I made a mistake yesterday that I am paying for today. I had a gift card that was expiring, so I wanted to use the last $2 on it. I stopped at a gas station, in a hurry, and grabbed a Bai “Narino Peach Supertea.” I will take the blame for not reading the ingredients carefully, but I saw that there were no artificial sweeteners, and it had 5 calories per serving, so I didn’t continue investigating. I assumed the calories came from the 2% juice that was claimed to be in the tea. Upon further reading, I was mistaken….
Each serving of the tea contains 1g of sugar, but 5g of erythritol, which is a sugar alcohol that is sweet, but not digested by the body. Do you remember those Atkin’s bars from the 90s… the ones that caused all kind of stomach problems? Well, those contained maltitol, a different sugar alcohol. Erythritol is supposed to be less of a stomach hazard, but I’m sorry to say, for me, that wasn’t the case.
Each 8oz serving of tea contained 5g erythritol, which means there are 11.25g erythritol in the entire bottle (who drinks less than half a bottle?). Apparently, erythritol can cause stomach issues in higher doses, but for some people, 10g is enough to be a problem. I am apparently fortunate enough to be in that number!
I had the tea this morning and I will admit it tasted good. Unfortunately, a few hours later, I had to change my opinion, as it was certainly not worth the stomach issues that resulted. My stomach is still struggling as I type this…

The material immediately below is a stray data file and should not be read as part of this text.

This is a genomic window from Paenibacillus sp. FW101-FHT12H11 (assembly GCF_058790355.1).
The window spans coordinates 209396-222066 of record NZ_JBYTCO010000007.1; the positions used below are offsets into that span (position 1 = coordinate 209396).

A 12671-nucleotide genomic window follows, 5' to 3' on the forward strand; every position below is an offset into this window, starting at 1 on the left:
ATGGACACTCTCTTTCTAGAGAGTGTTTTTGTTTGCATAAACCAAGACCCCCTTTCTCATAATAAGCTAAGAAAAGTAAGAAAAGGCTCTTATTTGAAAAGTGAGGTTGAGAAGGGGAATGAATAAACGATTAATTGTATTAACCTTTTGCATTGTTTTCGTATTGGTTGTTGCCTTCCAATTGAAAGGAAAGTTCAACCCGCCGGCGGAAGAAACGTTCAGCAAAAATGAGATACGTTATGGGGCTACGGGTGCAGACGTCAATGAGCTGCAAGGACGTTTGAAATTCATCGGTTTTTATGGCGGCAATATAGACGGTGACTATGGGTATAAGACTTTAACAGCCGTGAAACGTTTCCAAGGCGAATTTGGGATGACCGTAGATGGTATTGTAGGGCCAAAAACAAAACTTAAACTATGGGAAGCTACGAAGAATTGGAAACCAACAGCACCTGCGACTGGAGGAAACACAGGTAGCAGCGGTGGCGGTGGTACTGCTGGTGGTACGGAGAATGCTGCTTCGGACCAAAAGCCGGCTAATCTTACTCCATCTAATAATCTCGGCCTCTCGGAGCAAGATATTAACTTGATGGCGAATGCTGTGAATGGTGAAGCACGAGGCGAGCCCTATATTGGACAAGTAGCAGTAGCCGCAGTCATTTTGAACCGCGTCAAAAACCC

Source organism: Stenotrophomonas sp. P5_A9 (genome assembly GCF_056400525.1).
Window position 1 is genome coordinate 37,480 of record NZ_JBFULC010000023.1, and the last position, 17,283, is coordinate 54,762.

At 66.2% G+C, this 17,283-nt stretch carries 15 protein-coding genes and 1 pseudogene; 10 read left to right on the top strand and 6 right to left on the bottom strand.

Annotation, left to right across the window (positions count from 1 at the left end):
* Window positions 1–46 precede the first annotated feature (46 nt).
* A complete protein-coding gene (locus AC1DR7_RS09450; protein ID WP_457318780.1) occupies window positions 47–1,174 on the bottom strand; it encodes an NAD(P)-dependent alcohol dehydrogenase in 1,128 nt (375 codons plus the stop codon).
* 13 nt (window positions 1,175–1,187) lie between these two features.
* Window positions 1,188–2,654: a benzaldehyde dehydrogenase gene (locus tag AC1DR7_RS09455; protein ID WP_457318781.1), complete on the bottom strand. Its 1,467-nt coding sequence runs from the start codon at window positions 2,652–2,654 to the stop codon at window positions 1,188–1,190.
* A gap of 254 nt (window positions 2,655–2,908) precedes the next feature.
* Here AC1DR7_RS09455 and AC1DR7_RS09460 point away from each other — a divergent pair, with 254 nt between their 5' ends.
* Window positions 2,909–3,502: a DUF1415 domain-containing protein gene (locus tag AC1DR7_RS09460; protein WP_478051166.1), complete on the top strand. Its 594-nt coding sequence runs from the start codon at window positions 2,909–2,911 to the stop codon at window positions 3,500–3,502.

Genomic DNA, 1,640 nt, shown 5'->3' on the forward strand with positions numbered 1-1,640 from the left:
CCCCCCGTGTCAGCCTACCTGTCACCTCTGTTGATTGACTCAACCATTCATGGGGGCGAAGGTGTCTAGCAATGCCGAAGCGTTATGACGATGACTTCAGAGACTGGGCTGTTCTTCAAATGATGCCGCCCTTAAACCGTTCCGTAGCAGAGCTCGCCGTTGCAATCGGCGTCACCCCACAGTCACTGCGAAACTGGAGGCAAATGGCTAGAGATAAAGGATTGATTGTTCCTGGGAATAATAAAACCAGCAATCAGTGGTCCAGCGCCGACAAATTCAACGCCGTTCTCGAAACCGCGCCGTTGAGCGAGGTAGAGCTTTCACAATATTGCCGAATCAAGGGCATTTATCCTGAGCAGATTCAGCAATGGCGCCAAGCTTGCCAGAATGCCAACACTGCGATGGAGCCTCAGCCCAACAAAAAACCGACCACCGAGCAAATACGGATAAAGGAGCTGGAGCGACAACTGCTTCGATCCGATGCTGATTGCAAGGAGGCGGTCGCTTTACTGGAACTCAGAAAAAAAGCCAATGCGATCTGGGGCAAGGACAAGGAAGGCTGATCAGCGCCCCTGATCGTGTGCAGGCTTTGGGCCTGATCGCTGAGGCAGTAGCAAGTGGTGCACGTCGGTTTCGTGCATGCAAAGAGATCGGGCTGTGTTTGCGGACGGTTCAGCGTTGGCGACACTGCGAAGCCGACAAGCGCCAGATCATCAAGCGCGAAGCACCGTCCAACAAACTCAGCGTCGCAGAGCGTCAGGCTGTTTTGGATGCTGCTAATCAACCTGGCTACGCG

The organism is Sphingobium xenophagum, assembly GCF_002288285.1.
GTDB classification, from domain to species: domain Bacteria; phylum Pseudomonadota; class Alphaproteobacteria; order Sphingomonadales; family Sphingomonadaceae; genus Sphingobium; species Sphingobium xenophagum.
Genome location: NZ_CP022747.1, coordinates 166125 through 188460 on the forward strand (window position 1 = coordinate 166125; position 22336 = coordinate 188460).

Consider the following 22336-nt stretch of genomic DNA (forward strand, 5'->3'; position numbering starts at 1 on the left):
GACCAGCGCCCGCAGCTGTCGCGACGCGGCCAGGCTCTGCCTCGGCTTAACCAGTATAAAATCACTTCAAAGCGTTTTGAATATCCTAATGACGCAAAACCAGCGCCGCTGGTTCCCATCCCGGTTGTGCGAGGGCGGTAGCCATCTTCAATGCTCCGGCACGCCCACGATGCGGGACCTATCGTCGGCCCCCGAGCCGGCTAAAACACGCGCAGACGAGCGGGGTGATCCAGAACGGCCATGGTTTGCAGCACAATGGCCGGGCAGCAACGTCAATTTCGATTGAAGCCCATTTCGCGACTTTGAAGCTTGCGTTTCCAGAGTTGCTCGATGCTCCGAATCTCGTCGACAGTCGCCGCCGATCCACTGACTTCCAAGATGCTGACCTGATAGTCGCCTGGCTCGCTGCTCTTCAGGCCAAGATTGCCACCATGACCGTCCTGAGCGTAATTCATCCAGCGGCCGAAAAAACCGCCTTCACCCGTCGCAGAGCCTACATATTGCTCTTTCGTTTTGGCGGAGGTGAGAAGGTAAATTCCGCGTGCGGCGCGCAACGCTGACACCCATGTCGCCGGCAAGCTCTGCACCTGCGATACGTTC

I called Bai to hopefully better understand their claim that this tea contained “no artificial sweeteners”. I was transferred to customer relations for Dr. Pepper/Snapple (who bought Bai in 2017) and asked the representative how they could label this drink as containing no artificial ingredients when erythritol wasn’t exactly natural. I commented that stevia is in this product and at least can see the connection, but even though stevia started out as a plant, it’s highly processed by the time it ends up in a drink.
Erythritol is made by the fermenting of glucose in cornstarch. Most cornstarch is GMO, but I guess they use a non-GMO cornstarch, but that still doesn’t make erythritol a natural sweetener in my book. Is it just considered natural because some fruits and fermented foods contain it? I don’t believe it was extracted from those…
The customer relations representative described erythritol, telling me it was a four-carbon sugar, a low calorie sweetener, etc. I replied that I understood what it was, I just wanted to understand how it’s natural. She told me it was “approved by the FDA” and their labeling “meets all legal and regulatory requirements”. She took my comments and that was that. And, that’s that for me too – lesson remembered, I cannot ingest erythritol! My stomach has added this to the black listed “foods.”